Tuesday, May 28, 2019

1997 Butterick Dress, Modernized

I picked this pattern up at a thrift store quite a while ago -- I had it put aside along with my recent New Look 6542 as styles I'd like to make in a slightly more modern version. But I'd almost forgot about it, until I was looking at some recent indie patterns that I was coveting -- The Hinterland Dress, for example. Then I recalled I had a old pattern that might have nearly the same result.

Butterick 4948  c1997 
So I dug out this Butterick 4948, and a piece of rayon challis that's been marinating in the stash for about 3 years. This was a tough piece of fabric to use; I bought it because I loved the bright print on the black ground, but only realized when I got it home that the blooms bloomed horizontally, not vertically. So I always wondered what would work with this fabric cut on the crossgrain. This was it.

It fit nicely onto the fabric, actually leaving a little over (I'll talk about what happened to that remainder in another post). Since I am so short (5'1.5") I had tons of room to cut the skirt and bodice pieces on the crossgrain, even allowing for bodice placement to avoid bust bloomage.

Because it is a rayon challis, it was a bit fiddly -- I carefully staystitched the neckline but there was still a bit of stretching happening when sewing on the bias facing -- not terrible but still there. And I did make a few alterations to adjust fit both for my body and for a little bit more of a 2019 silhouette than a 1997 one.

What I changed:

I added pockets. Of course! Why would you have a dress with a full dirndl skirt and no pockets? I used my trusty pocket pattern, and attached the pocket bag 1/2" below the top of the skirt piece so that it would be able to be sewn into the waist seam along with the gathered skirt top. That way it reduces the floppiness of a side seam pocket.

I also found that the raised waist was just a little too roomy in the end, since I left off the ties that were intended to gather the back waist. I dislike ties in the back -- they seem just that bit *too* 90s to me. So I made the back waist seam into a casing and inserted a piece of narrow elastic that was about 2/3 the length of the back seam. It gathers it up just enough and is basically unnoticeable.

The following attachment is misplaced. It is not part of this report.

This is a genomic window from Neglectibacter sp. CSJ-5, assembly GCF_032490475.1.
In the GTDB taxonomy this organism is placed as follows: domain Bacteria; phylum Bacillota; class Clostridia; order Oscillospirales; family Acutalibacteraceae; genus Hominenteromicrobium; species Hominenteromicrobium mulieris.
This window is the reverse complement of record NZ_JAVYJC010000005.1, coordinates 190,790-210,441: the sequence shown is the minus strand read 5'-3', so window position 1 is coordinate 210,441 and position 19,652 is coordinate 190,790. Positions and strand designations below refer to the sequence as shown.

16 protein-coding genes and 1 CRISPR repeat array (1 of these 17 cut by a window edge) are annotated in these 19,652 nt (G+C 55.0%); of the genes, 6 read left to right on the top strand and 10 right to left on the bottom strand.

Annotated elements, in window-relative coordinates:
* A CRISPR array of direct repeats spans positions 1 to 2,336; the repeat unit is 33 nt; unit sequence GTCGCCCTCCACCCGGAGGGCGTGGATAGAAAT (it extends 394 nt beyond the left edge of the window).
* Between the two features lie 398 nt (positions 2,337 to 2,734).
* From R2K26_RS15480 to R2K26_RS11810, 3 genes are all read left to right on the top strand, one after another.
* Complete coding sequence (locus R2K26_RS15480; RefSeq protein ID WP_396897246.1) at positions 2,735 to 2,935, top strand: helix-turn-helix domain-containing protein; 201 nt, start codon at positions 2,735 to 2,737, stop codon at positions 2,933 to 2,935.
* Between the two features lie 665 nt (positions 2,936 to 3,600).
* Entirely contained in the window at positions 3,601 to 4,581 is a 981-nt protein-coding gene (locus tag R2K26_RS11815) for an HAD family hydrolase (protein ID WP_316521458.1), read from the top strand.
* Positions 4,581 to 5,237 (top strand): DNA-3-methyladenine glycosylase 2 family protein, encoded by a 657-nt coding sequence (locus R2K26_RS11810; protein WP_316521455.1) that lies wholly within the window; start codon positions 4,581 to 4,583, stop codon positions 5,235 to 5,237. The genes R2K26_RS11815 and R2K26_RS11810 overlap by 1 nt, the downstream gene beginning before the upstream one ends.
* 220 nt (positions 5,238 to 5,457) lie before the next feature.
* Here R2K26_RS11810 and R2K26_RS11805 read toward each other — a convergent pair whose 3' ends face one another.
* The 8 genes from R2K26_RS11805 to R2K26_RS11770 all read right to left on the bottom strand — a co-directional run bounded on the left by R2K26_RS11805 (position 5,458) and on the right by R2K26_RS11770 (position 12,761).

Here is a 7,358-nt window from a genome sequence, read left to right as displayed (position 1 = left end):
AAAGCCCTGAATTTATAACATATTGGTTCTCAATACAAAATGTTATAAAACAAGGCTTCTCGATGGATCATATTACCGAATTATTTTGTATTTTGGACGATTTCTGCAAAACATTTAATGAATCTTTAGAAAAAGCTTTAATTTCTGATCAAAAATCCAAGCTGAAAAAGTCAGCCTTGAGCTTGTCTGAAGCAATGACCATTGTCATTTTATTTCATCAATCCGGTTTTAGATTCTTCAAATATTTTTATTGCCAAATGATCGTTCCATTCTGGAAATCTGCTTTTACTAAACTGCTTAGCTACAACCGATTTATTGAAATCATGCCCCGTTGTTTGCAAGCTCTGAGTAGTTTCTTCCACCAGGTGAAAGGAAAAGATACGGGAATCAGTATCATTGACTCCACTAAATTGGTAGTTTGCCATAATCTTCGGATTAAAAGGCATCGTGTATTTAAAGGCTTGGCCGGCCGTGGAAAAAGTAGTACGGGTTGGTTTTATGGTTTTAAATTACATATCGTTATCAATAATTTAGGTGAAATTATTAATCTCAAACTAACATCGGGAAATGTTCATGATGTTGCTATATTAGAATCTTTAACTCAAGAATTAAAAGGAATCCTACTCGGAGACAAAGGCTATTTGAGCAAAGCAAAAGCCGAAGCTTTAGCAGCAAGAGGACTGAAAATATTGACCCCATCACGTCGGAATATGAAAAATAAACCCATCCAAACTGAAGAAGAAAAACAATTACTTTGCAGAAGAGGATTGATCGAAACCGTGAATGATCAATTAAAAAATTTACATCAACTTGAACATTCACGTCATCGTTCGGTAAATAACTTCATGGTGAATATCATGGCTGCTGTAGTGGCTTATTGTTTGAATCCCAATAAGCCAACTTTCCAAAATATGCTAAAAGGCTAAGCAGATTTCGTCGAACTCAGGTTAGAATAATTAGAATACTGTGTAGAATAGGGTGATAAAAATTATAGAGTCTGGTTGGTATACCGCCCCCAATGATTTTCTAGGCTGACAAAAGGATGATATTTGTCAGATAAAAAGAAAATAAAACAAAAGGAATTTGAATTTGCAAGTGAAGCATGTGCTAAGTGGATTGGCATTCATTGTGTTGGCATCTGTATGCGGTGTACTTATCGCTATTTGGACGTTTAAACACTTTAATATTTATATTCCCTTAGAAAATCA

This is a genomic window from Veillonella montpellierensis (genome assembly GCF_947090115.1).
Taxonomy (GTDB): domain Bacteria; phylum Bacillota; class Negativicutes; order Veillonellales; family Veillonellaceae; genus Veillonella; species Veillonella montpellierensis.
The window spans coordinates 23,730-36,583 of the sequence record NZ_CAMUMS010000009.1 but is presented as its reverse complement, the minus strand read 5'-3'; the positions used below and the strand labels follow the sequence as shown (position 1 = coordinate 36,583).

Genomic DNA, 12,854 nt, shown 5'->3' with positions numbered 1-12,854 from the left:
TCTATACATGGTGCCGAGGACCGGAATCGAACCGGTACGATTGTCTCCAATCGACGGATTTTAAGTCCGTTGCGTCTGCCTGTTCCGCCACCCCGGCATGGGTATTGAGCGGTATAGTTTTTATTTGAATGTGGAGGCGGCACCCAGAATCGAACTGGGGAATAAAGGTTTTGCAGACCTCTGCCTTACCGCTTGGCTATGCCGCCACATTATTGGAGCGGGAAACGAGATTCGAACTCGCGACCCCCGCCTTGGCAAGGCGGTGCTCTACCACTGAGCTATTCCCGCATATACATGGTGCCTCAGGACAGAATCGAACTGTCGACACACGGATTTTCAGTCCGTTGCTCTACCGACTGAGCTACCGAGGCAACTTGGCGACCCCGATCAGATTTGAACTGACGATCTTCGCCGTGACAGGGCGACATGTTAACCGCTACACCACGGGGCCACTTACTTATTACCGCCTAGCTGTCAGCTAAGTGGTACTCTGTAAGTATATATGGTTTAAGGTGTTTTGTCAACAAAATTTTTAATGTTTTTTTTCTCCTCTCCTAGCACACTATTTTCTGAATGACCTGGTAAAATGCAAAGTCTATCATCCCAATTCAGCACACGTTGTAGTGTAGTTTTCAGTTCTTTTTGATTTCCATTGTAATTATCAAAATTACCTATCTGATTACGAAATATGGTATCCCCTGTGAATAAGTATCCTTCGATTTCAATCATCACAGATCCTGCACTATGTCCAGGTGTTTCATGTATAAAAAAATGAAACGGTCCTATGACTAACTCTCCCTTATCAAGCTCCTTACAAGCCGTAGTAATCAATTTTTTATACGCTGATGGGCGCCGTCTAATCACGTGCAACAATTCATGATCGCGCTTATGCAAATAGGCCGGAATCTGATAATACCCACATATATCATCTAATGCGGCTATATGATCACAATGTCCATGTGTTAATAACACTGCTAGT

And when I tried it on, I found I could easily slip it over my head so didn't bother making front bodice buttonholes. I simply tacked the fronts together with a bit of handstitching then sewed buttons on right through both layers.

I really like it. This pattern was a 16W - 20W Petite sizing, and I wasn't sure what the "W" meant. Was that the "plus size" notation of the 90s? In any case I found the size fit my petite, plus figure pretty much perfectly. Almost every single change I made was just to the length of both bodice & skirt. I might narrow the shoulders slightly and shorten the sleeve a little bit at the bicep level if I made it again, though, as my shoulder-to-bust area is really more of a 14.

And this fabric turned out to be a dream to wear. Thank goodness it is out of the stash and into the wild!


  1. Your fabric choice and placement is perfect. It looks so comfortable. Well done!

    1. Thanks! It is very comfortable & the fabric is just so soft to wear!

  2. nice! 'W' is the women's sizing which was around for a while, allowing for not necessarily a LARGER but a more mature figure, so a little more boob space, fractionally lower bustline etc. Saved on some of those 'minor' alterations lol. A pity as most people sewing are NOT young and ..er..perky lol

    1. I did notice that there was a little more room in the bust - thanks for the explanation! Makes a lot of sense 🙂

  3. Lovely dress and WOW the fabric is just wonderful! The whole ‘unfortunate pattern placement’ problem Is one that causes me a lot of hilarity when I see people in their RTW who have been, well, unfortunate!

    1. Yes, I have seen some hilarious ones ( and made a couple myself in my early sewing days)


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